A personal memorial for Patriot Day
There are certain images that have been burned into the American psyche. Included in that are pictures of the USS Arizona as it slides to the bottom of Pearl Harbor on Dec. 7, 1941; the flag raising by U.S. Marines on Mount Suribachi; Dr. Martin Luther King Jr. on the steps of the Lincoln Memorial; Neil Armstrong's footprint on the moon; and the image of John-John as he salutes his father's coffin outside of St. Mathews on Rhode Island Avenue in our nation's capital.
Nineteen years ago this Friday, we added yet another image.
We will always remember exactly where we were when we heard the word of the terrorist attacks on the World Trade Center and the Pentagon. We were literally hypnotized by the television images of the Twin Towers collapsing and the heart of our nation's military in flames. We also wept when Flight 93 crashed in the quiet foothills of western Pennsylvania, a heroic sacrifice by those on board to prevent yet another assault on America.
For many years since then, that tragic Tuesday has been remembered at the flag pole in Forest Grove, with a service prepared by Forest Grove Fire & Rescue. This year, with the pandemic limiting social gathering, such a memorial is out of the question. Rather, it is for us to pause individually on this Friday to remember.
What we need to remember now is to hold in our thoughts and our prayers is the sacrifice of those who perished. The passengers and crews on the planes, those in the buildings that were destroyed or severely damaged, and those public safety servants who, while others were fleeing the flames and wreckage, were running towards the maelstrom. We cannot afford to forget, even for a moment, those who, still today, are battling disease and sickness brought on by their heroism on that sunny September Tuesday.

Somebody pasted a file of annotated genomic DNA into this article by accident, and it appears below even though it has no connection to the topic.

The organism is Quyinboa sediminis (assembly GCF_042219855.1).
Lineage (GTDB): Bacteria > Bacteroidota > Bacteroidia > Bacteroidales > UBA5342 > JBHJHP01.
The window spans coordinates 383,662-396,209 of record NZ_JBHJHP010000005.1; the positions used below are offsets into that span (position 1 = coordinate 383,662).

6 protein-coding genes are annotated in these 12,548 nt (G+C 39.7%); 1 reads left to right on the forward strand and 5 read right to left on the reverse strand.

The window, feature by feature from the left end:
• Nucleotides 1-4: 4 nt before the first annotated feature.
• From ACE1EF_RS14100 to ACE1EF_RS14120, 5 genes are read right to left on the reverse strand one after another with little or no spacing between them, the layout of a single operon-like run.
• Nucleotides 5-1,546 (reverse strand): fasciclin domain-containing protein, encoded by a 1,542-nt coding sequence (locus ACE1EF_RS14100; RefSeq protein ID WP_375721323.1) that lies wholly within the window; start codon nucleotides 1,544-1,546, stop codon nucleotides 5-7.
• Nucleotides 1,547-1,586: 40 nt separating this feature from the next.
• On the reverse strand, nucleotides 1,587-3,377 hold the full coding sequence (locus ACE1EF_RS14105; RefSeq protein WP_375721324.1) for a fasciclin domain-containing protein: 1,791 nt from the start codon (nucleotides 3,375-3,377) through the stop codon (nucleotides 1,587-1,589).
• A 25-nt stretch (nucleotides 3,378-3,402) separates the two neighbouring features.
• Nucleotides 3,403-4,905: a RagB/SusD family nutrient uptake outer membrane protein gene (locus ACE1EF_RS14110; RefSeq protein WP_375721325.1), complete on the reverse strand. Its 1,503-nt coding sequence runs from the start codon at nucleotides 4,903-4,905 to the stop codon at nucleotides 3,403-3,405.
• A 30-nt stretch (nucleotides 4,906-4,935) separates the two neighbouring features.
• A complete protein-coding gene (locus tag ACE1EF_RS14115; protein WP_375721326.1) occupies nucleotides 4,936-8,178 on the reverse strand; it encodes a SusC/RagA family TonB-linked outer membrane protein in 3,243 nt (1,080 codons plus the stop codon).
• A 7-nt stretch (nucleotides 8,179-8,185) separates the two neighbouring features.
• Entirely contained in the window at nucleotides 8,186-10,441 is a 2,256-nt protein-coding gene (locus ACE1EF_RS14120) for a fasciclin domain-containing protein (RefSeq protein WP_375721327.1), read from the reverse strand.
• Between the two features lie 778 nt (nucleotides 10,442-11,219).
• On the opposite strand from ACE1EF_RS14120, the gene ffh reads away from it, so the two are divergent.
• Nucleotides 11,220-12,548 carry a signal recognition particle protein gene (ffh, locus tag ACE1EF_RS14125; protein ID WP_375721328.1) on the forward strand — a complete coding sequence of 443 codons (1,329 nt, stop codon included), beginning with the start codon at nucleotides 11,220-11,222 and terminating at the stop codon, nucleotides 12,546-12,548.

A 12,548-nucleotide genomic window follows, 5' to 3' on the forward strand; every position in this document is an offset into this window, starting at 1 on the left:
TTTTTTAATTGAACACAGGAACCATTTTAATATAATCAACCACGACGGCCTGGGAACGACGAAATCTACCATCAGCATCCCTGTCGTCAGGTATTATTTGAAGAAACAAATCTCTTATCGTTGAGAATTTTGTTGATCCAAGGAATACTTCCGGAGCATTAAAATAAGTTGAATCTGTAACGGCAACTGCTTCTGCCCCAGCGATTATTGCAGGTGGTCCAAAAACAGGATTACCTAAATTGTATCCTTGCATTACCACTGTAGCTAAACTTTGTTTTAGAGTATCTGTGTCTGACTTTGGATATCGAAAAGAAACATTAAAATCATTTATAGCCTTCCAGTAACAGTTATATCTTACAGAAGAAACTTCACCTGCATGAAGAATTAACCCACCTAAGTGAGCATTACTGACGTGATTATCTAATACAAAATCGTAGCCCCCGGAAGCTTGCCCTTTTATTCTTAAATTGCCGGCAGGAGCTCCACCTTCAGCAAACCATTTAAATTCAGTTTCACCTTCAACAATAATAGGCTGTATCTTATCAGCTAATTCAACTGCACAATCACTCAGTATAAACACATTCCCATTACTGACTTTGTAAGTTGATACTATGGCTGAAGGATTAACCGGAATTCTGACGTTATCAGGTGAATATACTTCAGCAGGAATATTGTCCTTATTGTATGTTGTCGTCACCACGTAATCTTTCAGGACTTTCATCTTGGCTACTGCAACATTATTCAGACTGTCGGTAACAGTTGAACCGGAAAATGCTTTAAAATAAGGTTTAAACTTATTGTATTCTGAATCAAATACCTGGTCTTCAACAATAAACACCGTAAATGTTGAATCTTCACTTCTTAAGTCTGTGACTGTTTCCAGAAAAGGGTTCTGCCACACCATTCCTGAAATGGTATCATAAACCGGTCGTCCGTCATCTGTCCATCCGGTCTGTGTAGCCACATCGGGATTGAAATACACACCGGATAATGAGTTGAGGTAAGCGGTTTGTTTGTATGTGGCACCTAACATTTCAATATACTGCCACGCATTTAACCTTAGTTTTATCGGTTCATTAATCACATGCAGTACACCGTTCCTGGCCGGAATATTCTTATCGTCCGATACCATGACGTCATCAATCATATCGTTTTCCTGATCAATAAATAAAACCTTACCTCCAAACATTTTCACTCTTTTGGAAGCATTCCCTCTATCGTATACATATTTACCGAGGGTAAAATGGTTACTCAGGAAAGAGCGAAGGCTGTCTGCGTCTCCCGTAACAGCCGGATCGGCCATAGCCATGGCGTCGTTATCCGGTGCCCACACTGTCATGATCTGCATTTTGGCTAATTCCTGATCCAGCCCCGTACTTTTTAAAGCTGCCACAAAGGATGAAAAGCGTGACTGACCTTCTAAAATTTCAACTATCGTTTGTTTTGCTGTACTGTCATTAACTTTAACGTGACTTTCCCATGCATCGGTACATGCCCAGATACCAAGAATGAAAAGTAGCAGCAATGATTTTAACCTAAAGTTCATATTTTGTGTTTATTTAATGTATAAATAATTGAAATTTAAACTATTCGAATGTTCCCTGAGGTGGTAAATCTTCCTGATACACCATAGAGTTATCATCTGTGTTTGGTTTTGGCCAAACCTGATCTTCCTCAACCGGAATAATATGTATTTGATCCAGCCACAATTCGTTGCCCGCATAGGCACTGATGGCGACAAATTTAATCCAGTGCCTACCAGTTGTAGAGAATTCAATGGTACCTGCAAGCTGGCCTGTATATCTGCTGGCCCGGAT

On a personal note, this Friday is my 74th birthday. Ever since 2001, my natal day has been co-opted. It is no longer a day of celebration marking yet another trip around the sun; rather, it is a day of reflection, a day of remembrance and a day of commitment. For, if we are to mean it when we ask others to pause and remember, then we must truly celebrate that we are: "...one nation, under God, with liberty and justice for all."
If we believe that, then let's act like it.
Pete Truax is mayor of Forest Grove.
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